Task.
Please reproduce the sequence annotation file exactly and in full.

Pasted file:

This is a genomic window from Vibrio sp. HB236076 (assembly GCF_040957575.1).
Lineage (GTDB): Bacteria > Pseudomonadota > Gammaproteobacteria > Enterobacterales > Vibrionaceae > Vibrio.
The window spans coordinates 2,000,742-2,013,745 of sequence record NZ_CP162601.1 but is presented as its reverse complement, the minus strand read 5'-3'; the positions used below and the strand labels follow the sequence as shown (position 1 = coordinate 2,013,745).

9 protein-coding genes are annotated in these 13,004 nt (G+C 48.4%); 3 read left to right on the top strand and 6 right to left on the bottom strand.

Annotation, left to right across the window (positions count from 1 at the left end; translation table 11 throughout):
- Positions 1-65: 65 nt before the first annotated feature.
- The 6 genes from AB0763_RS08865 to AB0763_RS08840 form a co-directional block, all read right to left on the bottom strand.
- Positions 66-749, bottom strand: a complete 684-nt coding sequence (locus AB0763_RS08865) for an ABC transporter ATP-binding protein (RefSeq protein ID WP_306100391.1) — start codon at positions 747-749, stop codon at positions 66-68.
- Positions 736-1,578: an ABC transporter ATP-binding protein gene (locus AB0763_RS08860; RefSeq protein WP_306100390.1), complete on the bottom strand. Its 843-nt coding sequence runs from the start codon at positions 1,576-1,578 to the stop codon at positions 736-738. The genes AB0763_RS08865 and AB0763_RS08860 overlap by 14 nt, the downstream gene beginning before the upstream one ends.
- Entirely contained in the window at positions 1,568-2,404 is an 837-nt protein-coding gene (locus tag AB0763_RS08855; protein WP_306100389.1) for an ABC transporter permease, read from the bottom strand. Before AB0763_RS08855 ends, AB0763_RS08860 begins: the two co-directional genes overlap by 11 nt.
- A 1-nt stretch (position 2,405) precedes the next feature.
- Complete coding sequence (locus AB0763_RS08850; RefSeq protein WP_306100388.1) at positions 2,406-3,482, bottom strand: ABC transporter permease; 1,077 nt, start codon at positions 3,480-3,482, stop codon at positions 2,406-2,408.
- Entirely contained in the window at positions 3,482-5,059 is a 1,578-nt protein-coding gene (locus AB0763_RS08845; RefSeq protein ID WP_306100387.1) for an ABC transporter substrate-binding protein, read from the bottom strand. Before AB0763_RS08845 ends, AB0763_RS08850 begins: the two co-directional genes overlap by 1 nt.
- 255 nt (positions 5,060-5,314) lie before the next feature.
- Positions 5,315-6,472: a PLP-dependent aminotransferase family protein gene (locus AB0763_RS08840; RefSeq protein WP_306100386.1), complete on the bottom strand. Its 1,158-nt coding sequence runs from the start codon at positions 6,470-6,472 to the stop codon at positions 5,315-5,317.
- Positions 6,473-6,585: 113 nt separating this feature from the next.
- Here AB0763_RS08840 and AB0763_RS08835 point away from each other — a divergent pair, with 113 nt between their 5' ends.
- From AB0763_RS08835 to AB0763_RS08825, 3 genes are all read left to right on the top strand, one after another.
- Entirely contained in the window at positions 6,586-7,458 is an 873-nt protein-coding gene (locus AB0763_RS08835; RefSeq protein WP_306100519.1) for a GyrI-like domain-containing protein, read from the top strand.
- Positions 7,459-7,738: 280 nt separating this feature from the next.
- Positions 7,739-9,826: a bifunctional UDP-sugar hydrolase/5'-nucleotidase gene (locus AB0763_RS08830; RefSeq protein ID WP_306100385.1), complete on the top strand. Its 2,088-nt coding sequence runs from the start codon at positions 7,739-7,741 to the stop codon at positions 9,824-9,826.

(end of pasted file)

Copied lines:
This is a genomic window from Vibrio sp. HB236076 (assembly GCF_040957575.1).
Lineage (GTDB): Bacteria > Pseudomonadota > Gammaproteobacteria > Enterobacterales > Vibrionaceae > Vibrio.
The window spans coordinates 2,000,742-2,013,745 of sequence record NZ_CP162601.1 but is presented as its reverse complement, the minus strand read 5'-3'; the positions used below and the strand labels follow the sequence as shown (position 1 = coordinate 2,013,745).

9 protein-coding genes are annotated in these 13,004 nt (G+C 48.4%); 3 read left to right on the top strand and 6 right to left on the bottom strand.

Annotation, left to right across the window (positions count from 1 at the left end; translation table 11 throughout):
- Positions 1-65: 65 nt before the first annotated feature.
- The 6 genes from AB0763_RS08865 to AB0763_RS08840 form a co-directional block, all read right to left on the bottom strand.
- Positions 66-749, bottom strand: a complete 684-nt coding sequence (locus AB0763_RS08865) for an ABC transporter ATP-binding protein (RefSeq protein ID WP_306100391.1) — start codon at positions 747-749, stop codon at positions 66-68.
- Positions 736-1,578: an ABC transporter ATP-binding protein gene (locus AB0763_RS08860; RefSeq protein WP_306100390.1), complete on the bottom strand. Its 843-nt coding sequence runs from the start codon at positions 1,576-1,578 to the stop codon at positions 736-738. The genes AB0763_RS08865 and AB0763_RS08860 overlap by 14 nt, the downstream gene beginning before the upstream one ends.
- Entirely contained in the window at positions 1,568-2,404 is an 837-nt protein-coding gene (locus tag AB0763_RS08855; protein WP_306100389.1) for an ABC transporter permease, read from the bottom strand. Before AB0763_RS08855 ends, AB0763_RS08860 begins: the two co-directional genes overlap by 11 nt.
- A 1-nt stretch (position 2,405) precedes the next feature.
- Complete coding sequence (locus AB0763_RS08850; RefSeq protein WP_306100388.1) at positions 2,406-3,482, bottom strand: ABC transporter permease; 1,077 nt, start codon at positions 3,480-3,482, stop codon at positions 2,406-2,408.
- Entirely contained in the window at positions 3,482-5,059 is a 1,578-nt protein-coding gene (locus AB0763_RS08845; RefSeq protein ID WP_306100387.1) for an ABC transporter substrate-binding protein, read from the bottom strand. Before AB0763_RS08845 ends, AB0763_RS08850 begins: the two co-directional genes overlap by 1 nt.
- 255 nt (positions 5,060-5,314) lie before the next feature.
- Positions 5,315-6,472: a PLP-dependent aminotransferase family protein gene (locus AB0763_RS08840; RefSeq protein WP_306100386.1), complete on the bottom strand. Its 1,158-nt coding sequence runs from the start codon at positions 6,470-6,472 to the stop codon at positions 5,315-5,317.
- Positions 6,473-6,585: 113 nt separating this feature from the next.
- Here AB0763_RS08840 and AB0763_RS08835 point away from each other — a divergent pair, with 113 nt between their 5' ends.
- From AB0763_RS08835 to AB0763_RS08825, 3 genes are all read left to right on the top strand, one after another.
- Entirely contained in the window at positions 6,586-7,458 is an 873-nt protein-coding gene (locus AB0763_RS08835; RefSeq protein WP_306100519.1) for a GyrI-like domain-containing protein, read from the top strand.
- Positions 7,459-7,738: 280 nt separating this feature from the next.
- Positions 7,739-9,826: a bifunctional UDP-sugar hydrolase/5'-nucleotidase gene (locus AB0763_RS08830; RefSeq protein ID WP_306100385.1), complete on the top strand. Its 2,088-nt coding sequence runs from the start codon at positions 7,739-7,741 to the stop codon at positions 9,824-9,826.